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## Mobile networks and mobility management

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### Mobile networks and mobility management Impacts of mobility on networks A few mobility solutions Raimo Kantola raimo.kantola_at_hut.fi SG210, 4512471 – PowerPoint PPT presentation

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Title: Mobile networks and mobility management

1
Mobile networks and mobility management
• Impacts of mobility on networks
• A few mobility solutions
• Raimo Kantola
• raimo.kantola_at_hut.fi
• SG210, 4512471

2
Mobility demands logical subscriber numbers that
must be mapped to the topology of the network
• Routing numbers describe the network topology.
• An example 109 subscribers, the length of
subscriber numbers is 13 digits

Lets calculate an approximation of memory
requirements The analysis tree consists of
nodes of 64 octets. One digit is analyzed in
each node
3
The number analysis tree of the exchange
associates routing with signaling information
From signaling
ABC - destination (area) ABCd - the shortest
subscriber number ABCdefgh - the longest
subscriber number
Buckets
C
We assume a treelike data structure in the
analysis.
Nodes d,e,f,g are necessary depending both on the
number length
and the father node.
h
4
Calculation continues ...
Memory required for the analysis tree
64 305 106 19 Gb
• Copying this to many places is very expensive.
• Analysis of number in this database demands 13
reads, which basically isnt a problem
• The biggest technical problem is updating the
database

Let us assume that- one update demands a
message of 50b - it takes 6h to update the
entire DB Note - For reliability, the update
frequency per subscriber may need to be
substantially higher for security.
5
A solution is to partition by operators and
number prefixes
• GSM supports this solution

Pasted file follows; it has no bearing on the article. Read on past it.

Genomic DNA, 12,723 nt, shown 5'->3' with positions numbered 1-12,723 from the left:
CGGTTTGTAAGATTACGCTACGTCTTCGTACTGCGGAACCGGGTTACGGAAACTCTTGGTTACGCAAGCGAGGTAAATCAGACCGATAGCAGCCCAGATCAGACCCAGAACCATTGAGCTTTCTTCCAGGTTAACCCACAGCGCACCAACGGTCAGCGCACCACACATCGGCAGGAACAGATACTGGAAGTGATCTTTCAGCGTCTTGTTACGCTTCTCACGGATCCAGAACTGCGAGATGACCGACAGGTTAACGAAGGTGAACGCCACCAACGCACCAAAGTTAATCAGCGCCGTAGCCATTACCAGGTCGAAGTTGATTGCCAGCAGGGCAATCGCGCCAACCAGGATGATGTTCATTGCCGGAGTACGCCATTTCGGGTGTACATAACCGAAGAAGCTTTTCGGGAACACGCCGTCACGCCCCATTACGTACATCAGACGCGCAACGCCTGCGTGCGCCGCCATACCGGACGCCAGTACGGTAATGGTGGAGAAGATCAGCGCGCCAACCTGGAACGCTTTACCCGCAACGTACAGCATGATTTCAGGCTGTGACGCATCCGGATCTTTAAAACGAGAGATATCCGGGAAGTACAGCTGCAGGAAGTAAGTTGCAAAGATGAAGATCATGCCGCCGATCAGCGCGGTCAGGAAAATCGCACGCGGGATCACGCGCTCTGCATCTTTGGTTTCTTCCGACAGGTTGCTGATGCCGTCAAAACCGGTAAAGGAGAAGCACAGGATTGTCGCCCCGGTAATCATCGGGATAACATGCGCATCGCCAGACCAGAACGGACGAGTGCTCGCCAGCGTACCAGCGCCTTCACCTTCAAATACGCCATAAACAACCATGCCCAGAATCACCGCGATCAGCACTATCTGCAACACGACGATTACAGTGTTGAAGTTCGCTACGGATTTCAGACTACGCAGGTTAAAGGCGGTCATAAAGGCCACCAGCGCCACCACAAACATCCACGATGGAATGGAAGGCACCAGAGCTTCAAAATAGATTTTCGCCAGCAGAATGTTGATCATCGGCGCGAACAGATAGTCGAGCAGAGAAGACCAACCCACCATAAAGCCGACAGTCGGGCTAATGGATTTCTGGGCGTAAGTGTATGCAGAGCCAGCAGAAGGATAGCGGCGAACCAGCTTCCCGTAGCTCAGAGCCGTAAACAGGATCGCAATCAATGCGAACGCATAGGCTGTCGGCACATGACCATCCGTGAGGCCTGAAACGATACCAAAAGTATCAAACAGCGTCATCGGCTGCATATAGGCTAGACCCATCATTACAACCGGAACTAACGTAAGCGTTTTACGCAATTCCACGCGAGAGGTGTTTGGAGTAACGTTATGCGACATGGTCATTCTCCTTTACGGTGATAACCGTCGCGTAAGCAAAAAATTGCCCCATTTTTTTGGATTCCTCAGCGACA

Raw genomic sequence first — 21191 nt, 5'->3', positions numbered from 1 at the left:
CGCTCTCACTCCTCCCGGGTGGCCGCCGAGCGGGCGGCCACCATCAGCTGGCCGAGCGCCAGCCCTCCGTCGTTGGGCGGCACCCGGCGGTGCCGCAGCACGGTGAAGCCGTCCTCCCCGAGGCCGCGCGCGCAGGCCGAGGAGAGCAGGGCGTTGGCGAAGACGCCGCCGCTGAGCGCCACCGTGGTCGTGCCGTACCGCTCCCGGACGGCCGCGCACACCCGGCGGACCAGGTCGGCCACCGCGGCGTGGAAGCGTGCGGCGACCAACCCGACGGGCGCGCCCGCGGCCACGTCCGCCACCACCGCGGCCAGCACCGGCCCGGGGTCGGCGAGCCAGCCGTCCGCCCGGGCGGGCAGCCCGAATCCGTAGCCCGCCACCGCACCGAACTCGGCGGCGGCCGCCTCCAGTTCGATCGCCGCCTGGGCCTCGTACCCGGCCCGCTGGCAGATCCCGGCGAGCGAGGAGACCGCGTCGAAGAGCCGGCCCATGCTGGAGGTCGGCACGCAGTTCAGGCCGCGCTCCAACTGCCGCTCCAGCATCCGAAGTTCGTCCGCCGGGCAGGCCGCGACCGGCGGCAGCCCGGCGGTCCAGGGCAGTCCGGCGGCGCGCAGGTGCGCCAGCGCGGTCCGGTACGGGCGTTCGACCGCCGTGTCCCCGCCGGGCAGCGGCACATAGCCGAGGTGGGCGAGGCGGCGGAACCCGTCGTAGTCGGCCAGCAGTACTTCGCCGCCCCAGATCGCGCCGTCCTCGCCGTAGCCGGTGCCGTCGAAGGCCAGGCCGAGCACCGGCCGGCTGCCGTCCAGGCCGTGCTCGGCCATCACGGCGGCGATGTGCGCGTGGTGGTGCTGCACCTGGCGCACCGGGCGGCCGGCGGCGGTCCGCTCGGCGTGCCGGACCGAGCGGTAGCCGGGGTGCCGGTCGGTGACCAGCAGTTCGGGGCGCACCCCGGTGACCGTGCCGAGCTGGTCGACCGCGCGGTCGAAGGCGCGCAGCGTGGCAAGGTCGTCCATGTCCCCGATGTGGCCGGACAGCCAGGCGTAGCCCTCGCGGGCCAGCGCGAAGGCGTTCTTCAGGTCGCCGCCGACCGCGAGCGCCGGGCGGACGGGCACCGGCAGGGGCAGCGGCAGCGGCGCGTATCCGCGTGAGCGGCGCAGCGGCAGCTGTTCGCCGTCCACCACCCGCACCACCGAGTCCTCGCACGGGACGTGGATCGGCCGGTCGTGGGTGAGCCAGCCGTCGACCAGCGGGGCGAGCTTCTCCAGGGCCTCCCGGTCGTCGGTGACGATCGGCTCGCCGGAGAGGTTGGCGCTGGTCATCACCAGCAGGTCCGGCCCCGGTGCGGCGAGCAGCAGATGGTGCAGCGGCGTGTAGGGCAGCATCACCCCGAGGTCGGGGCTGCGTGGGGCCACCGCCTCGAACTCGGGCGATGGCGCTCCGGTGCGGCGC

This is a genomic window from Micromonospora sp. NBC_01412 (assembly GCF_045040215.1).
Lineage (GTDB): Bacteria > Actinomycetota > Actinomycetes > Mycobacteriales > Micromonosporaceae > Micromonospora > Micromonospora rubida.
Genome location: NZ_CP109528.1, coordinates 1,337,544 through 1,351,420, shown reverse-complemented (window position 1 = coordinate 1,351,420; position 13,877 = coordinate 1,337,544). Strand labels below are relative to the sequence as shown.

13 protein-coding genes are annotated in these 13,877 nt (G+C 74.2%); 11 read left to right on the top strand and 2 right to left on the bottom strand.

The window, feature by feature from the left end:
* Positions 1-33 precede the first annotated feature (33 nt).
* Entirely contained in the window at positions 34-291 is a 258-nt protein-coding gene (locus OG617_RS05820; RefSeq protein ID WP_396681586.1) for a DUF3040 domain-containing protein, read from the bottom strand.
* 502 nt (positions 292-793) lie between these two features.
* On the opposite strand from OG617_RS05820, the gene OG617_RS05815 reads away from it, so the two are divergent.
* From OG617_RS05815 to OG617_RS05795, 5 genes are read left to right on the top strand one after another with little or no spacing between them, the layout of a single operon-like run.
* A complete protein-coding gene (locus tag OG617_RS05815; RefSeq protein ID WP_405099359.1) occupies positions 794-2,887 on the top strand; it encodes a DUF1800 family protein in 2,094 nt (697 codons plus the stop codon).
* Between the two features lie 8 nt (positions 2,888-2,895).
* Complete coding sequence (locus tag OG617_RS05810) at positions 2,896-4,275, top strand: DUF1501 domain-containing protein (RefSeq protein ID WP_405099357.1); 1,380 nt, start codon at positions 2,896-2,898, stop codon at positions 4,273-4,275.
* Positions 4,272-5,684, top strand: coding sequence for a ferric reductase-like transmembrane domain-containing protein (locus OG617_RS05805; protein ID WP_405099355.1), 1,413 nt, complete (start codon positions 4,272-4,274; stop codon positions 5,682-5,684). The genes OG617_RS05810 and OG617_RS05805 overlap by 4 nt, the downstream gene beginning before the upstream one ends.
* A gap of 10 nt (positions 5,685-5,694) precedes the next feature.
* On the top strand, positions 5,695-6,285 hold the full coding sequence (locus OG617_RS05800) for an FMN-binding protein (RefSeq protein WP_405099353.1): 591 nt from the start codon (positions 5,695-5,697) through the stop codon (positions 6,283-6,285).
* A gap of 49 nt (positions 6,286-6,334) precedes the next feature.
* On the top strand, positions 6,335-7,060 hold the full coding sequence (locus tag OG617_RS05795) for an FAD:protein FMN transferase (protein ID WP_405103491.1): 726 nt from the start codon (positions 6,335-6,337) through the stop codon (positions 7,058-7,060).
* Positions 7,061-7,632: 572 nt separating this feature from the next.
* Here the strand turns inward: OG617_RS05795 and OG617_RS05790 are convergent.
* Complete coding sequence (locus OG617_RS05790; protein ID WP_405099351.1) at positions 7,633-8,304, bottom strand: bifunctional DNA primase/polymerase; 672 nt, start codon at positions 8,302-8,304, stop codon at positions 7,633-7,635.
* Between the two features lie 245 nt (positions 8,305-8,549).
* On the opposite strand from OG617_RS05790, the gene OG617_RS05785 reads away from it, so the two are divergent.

• Every HLR knows locations of some hundreds of
thousands of subscribers with the accuracy of a
VLR
• First digit positions of a subscriber number
define which HLR is asked for the location.
• The location area hierarchy also decreases the
number of necessary updates of HLR.
• All changes dont need to be updated as far as
the HLR.
• A subscriber has an MS-ISDN subscriber phone
book number and a separate roaming (i.e.
routing) number (MSRN).

6
Location area hierarchy in GSM
HLR knows the exchange/VLR
MSC/VLR area
Sijaintialue
Location area
Solu
Cell
7
Calculation of location update traffic in a HLR
with 200000 subscriber capacity
• 200 000 subscribers
• 1 update/5min/subscriber
• an assumption 1 update 100 octets

TRAFFIC 200000 100 8/(560) 0,53Mbit/s.
8
It is interesting to study the number of probable
handovers during a call
9
GSM architecture
HLR/AC/EIR
BTS
HLR - Home Location Register AC -
Authentication Center EIR - Equipment
Identity Register MSC - Mobile
Switching Center VLR - Visitor
location Register BSC - Base Station
Controller BTS - Base Transceiver
Station
BSC
MSC
BSC
MS MESIM
VLR
cells
BTS
10
MS is found in a mobile terminated call using the
Routing information request
MAP/C
MAP/D
GMSC
PSTN
ISUP - IAM
SendRoutingInformation
ProvideRoamingNumber
ProvideRoamingNumberACK
SendRoutingInformationACK
ISUP - IAM (a start-up message of normal
signaling)
MSRN - Mobile Subscriber Roaming Number is the
routing number - supports the E.164 format
(ordinary exchanges can handle) - every MSC has
restricted number of MSRNs - MSRN has a period of
validity - MSRN can be allocated per call or for
the duration of roaming
11
More capacity can be built with multi-layer
cellular networks
GSM900 macro
GSM1800 macro
GSM1800 micro
GSM900 micro
Cell selection aims at placing fast moving MSs
up into large cells.
12
Would binary subscriber numbering change the
situation?
• Example 109 subscribers, number length 128 bits
(IPv6)

Approximate memory need for analysis The
analysis tree consists of nodes of 64 octets. In
each node 4 bits are analyzed.
m - 1
13
A Brute Force - solution to IP -mobility